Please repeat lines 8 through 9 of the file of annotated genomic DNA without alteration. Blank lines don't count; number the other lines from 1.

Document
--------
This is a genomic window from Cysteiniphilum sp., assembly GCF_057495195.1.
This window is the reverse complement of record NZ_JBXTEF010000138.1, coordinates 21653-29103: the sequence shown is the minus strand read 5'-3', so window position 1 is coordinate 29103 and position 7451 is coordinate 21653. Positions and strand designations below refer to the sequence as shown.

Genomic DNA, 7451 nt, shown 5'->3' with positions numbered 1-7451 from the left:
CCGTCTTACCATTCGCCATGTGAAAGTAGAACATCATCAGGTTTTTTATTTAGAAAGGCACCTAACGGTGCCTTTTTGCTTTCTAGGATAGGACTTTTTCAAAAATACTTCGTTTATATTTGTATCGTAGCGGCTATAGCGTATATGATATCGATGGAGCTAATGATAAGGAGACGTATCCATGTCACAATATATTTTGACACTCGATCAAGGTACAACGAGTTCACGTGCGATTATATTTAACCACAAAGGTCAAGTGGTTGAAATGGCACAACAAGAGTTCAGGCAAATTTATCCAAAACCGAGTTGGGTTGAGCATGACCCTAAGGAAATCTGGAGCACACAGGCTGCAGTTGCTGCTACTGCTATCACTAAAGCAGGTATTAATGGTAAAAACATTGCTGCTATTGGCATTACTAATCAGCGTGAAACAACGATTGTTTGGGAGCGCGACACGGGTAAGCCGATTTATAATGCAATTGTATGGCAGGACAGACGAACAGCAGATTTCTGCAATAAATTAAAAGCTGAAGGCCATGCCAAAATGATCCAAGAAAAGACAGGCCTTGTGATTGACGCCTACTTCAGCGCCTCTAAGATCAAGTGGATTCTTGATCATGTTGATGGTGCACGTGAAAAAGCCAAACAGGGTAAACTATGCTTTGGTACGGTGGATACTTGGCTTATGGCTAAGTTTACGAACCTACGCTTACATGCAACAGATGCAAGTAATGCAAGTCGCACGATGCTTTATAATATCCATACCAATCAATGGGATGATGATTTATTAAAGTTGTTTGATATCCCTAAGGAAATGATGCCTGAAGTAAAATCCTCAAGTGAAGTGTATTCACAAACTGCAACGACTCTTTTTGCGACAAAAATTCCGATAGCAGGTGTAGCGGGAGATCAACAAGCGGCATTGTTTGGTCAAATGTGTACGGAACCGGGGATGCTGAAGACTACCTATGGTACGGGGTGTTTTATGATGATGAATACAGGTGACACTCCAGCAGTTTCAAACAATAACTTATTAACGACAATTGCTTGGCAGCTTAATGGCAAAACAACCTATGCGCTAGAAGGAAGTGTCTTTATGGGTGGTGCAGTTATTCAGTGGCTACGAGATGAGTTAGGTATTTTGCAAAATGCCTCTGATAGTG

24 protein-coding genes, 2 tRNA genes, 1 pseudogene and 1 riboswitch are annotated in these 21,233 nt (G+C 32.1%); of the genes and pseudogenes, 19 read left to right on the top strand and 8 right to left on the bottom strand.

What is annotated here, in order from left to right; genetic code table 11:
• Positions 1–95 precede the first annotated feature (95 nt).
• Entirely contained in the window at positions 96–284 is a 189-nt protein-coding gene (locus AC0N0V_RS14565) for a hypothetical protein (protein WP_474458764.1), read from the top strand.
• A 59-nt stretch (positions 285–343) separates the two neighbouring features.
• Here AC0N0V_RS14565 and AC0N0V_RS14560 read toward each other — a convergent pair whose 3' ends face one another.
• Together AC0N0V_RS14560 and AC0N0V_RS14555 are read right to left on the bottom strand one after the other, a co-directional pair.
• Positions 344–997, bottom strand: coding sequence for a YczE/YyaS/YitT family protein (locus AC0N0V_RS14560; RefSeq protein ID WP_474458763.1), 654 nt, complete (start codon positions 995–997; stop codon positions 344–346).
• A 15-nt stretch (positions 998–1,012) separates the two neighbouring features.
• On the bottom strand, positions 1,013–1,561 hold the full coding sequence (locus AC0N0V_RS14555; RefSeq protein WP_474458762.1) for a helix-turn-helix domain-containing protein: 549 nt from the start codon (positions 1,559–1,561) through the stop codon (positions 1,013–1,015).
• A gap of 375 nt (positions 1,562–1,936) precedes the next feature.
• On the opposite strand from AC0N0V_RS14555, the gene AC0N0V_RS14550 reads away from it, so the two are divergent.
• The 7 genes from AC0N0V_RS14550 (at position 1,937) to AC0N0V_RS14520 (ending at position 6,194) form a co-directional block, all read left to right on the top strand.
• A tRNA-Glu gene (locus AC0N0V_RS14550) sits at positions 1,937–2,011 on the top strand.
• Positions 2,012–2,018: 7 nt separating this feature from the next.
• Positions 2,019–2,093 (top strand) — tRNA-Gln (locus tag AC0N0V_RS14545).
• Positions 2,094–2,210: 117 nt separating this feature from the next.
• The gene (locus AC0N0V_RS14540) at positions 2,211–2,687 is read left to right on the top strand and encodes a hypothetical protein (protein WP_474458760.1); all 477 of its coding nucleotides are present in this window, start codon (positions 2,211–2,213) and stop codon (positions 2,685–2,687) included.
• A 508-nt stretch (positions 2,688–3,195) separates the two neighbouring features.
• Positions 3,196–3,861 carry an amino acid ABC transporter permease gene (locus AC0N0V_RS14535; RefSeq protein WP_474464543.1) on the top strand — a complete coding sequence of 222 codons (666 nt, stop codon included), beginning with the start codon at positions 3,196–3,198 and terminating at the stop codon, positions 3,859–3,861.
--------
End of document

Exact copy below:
• Entirely contained in the window at positions 96–284 is a 189-nt protein-coding gene (locus AC0N0V_RS14565) for a hypothetical protein (protein WP_474458764.1), read from the top strand.
• A 59-nt stretch (positions 285–343) separates the two neighbouring features.